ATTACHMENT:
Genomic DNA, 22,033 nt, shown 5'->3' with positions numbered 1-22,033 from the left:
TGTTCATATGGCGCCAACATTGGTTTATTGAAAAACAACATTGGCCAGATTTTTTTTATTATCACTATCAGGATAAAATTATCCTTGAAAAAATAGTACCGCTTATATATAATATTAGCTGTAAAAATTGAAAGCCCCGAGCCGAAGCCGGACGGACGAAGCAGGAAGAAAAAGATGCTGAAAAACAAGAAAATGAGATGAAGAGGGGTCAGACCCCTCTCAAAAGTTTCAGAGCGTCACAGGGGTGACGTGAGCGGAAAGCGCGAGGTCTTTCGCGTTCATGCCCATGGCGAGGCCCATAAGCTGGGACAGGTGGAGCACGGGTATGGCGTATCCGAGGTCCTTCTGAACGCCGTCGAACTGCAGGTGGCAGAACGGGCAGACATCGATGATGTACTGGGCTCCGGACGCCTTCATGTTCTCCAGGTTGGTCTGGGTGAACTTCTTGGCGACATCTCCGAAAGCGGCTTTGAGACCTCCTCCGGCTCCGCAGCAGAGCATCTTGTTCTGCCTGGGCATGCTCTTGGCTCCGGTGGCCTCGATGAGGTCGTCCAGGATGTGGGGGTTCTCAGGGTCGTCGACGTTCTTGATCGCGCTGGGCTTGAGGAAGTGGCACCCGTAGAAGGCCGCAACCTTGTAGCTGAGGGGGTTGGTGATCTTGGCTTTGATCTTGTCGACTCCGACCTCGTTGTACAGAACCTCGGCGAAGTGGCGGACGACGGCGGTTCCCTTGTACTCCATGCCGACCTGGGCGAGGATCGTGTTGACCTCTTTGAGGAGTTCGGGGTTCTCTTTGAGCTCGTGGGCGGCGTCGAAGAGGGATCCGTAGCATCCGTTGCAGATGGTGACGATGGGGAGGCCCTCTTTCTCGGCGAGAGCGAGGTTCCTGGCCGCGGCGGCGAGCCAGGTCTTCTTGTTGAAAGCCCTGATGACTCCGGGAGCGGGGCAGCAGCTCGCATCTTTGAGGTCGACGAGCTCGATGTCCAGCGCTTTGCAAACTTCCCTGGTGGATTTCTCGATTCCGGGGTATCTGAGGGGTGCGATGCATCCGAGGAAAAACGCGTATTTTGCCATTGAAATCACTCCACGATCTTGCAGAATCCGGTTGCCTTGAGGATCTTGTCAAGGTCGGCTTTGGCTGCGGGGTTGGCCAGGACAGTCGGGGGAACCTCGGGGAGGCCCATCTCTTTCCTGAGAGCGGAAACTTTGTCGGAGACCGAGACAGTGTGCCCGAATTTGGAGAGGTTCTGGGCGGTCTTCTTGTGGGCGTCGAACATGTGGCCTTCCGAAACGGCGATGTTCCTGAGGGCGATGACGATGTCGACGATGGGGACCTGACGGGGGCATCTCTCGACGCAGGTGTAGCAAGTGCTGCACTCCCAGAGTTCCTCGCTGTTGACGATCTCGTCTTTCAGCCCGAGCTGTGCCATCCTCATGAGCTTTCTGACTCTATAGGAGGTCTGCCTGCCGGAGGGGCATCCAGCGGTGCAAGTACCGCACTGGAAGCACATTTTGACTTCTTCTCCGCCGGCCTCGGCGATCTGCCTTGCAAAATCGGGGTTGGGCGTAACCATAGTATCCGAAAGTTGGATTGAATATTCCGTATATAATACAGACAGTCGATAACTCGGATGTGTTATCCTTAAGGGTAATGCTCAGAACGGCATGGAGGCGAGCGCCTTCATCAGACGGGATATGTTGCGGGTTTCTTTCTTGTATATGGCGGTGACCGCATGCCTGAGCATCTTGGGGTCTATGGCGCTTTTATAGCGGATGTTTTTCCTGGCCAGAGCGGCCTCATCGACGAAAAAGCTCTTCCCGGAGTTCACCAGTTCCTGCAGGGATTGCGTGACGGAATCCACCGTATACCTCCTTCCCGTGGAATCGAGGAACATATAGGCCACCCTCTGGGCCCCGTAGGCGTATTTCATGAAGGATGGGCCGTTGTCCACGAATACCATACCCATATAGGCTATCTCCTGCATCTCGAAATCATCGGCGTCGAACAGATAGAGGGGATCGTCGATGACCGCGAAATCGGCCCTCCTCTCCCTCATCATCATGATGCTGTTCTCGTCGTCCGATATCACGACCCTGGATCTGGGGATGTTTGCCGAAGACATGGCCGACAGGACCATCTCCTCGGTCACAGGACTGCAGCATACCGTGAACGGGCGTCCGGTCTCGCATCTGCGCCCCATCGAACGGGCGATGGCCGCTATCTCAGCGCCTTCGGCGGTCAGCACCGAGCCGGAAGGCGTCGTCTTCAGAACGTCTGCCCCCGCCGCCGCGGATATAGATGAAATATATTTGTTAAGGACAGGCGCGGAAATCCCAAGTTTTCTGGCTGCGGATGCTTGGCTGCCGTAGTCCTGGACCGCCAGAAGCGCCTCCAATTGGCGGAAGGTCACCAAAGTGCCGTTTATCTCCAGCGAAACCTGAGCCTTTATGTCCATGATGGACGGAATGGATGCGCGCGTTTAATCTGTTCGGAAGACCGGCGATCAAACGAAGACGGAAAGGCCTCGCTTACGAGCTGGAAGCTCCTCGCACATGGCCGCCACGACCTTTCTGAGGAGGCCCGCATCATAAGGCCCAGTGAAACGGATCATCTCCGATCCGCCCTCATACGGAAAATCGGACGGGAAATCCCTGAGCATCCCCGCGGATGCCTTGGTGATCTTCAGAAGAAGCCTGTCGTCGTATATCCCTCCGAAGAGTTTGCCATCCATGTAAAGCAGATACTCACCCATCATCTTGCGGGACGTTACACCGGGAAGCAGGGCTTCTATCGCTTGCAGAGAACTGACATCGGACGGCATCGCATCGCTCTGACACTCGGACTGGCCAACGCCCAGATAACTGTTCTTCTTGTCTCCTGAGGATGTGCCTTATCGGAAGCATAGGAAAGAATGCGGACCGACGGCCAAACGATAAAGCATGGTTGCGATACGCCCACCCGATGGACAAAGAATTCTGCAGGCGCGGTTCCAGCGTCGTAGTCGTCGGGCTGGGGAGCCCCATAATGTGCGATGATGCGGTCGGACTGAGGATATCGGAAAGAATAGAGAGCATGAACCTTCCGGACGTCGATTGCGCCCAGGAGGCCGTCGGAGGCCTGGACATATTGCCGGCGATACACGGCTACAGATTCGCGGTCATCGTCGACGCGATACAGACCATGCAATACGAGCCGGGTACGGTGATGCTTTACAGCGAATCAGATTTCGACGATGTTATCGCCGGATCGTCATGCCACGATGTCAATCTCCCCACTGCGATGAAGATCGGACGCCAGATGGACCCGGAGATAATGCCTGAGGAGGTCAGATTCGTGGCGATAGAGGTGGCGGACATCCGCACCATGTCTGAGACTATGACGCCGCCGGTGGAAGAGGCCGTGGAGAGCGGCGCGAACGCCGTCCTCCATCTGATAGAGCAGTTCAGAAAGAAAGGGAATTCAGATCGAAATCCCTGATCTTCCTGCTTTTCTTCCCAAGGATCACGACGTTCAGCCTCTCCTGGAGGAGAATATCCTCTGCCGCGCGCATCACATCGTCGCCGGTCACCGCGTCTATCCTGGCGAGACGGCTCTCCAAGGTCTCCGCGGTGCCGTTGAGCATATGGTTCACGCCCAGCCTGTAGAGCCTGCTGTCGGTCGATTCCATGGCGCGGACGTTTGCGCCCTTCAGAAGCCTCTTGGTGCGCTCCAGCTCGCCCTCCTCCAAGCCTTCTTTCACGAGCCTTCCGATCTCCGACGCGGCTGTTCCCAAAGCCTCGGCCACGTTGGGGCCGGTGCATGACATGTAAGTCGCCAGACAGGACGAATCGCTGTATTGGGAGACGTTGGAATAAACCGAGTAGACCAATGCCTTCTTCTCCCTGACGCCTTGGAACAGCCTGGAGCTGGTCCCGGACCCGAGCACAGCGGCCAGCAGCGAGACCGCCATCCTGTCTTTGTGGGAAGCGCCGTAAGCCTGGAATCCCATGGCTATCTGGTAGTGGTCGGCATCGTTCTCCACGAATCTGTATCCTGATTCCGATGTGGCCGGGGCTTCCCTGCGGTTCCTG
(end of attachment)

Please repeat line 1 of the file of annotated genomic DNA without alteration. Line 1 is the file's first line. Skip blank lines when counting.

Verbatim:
Genomic DNA, 22,033 nt, shown 5'->3' with positions numbered 1-22,033 from the left: